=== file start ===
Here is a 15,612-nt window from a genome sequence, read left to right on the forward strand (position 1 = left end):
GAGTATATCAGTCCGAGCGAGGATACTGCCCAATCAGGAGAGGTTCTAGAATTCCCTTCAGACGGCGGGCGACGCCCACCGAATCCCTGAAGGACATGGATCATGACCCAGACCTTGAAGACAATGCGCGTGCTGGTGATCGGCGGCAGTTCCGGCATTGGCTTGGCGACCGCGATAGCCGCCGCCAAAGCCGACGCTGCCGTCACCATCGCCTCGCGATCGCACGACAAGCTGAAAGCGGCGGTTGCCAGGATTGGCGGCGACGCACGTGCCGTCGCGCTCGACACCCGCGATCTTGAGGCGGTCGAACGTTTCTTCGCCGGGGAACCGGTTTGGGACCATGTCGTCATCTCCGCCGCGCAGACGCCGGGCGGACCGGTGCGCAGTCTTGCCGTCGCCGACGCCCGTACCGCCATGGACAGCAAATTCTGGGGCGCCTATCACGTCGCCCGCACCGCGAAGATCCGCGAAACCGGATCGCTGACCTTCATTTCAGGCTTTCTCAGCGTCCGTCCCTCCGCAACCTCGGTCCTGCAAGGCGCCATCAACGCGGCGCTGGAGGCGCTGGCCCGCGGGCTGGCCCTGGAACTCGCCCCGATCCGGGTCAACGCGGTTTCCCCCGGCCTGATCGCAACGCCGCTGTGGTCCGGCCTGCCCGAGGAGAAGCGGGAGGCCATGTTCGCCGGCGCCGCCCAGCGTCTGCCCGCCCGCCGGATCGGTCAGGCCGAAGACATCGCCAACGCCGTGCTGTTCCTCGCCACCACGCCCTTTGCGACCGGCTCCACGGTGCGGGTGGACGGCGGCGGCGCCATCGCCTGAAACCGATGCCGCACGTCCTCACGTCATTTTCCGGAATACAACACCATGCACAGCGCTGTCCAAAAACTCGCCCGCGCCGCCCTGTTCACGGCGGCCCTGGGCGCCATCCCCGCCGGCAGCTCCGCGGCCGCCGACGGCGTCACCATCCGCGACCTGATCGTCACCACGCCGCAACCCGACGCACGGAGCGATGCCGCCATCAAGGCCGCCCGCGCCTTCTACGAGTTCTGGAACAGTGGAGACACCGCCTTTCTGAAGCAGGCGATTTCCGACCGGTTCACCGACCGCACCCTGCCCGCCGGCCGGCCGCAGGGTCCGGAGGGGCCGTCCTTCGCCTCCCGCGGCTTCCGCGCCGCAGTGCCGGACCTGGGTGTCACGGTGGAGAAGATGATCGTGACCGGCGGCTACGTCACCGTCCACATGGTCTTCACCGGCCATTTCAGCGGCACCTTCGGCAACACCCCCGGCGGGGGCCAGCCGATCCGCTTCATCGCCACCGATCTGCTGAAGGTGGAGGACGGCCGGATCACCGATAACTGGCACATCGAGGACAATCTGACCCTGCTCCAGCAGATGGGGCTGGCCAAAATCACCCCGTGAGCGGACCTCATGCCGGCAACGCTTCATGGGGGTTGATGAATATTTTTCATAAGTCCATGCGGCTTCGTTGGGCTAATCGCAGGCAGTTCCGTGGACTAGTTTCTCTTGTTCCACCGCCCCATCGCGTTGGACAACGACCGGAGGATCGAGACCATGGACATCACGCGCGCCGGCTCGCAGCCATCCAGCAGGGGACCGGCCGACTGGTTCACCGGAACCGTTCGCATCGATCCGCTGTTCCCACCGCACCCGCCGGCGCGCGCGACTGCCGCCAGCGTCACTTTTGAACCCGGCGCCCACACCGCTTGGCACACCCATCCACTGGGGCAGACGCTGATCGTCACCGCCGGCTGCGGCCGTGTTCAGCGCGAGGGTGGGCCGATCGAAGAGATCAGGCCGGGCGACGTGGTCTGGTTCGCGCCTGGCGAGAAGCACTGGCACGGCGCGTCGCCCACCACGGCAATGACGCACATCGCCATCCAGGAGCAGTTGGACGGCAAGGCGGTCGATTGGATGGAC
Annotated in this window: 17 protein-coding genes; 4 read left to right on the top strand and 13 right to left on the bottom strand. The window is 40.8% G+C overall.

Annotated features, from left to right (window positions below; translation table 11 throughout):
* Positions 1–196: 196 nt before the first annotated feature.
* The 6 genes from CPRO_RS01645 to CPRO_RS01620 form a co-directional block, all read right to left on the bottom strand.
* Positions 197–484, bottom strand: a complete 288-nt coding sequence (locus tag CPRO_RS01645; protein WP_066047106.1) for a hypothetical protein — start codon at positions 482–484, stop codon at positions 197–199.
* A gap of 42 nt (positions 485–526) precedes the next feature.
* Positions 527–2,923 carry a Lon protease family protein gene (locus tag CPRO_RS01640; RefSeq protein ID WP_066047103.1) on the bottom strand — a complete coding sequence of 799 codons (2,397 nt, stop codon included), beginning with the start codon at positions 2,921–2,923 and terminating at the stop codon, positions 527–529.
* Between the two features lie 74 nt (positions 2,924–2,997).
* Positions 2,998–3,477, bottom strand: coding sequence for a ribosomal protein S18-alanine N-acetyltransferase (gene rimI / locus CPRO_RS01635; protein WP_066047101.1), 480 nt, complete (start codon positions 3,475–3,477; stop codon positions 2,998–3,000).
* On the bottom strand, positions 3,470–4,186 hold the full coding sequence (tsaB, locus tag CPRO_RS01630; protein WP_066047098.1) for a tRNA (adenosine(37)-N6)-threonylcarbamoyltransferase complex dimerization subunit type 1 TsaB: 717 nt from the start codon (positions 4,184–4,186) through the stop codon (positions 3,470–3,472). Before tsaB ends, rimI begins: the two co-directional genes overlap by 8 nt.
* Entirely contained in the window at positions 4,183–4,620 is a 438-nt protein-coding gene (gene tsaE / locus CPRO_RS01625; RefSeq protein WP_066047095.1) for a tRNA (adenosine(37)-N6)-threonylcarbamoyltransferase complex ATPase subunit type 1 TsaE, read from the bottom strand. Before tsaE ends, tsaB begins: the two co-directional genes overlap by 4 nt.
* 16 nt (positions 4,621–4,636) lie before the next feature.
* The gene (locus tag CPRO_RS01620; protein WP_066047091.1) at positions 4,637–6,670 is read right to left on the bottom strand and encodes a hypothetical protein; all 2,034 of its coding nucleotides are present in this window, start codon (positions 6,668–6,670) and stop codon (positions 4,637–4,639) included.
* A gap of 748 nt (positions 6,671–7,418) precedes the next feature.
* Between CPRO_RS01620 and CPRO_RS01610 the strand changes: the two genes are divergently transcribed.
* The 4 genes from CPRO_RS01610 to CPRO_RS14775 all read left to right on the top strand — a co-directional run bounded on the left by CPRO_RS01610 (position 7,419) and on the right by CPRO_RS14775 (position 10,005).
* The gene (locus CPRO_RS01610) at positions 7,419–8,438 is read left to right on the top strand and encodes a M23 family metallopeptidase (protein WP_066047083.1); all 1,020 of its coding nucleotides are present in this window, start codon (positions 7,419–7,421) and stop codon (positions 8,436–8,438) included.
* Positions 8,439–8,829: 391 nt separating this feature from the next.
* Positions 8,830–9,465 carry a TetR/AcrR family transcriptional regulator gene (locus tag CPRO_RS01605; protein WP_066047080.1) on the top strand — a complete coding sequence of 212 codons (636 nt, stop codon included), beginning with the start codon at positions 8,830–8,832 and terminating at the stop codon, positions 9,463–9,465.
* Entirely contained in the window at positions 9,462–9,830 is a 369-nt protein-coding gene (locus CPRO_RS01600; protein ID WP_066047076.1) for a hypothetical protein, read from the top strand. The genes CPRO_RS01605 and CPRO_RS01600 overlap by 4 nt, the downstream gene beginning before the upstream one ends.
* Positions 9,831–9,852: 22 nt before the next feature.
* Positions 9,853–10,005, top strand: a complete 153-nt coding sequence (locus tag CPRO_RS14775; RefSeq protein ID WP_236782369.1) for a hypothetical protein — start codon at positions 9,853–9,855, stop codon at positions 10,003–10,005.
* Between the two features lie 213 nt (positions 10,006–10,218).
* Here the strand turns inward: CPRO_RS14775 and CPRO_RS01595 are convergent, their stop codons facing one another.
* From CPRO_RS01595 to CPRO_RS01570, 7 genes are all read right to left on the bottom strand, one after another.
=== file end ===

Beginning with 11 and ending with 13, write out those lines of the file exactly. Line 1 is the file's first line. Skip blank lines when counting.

* Positions 2,998–3,477, bottom strand: coding sequence for a ribosomal protein S18-alanine N-acetyltransferase (gene rimI / locus CPRO_RS01635; protein WP_066047101.1), 480 nt, complete (start codon positions 3,475–3,477; stop codon positions 2,998–3,000).
* On the bottom strand, positions 3,470–4,186 hold the full coding sequence (tsaB, locus tag CPRO_RS01630; protein WP_066047098.1) for a tRNA (adenosine(37)-N6)-threonylcarbamoyltransferase complex dimerization subunit type 1 TsaB: 717 nt from the start codon (positions 4,184–4,186) through the stop codon (positions 3,470–3,472). Before tsaB ends, rimI begins: the two co-directional genes overlap by 8 nt.
* Entirely contained in the window at positions 4,183–4,620 is a 438-nt protein-coding gene (gene tsaE / locus CPRO_RS01625; RefSeq protein WP_066047095.1) for a tRNA (adenosine(37)-N6)-threonylcarbamoyltransferase complex ATPase subunit type 1 TsaE, read from the bottom strand. Before tsaE ends, tsaB begins: the two co-directional genes overlap by 4 nt.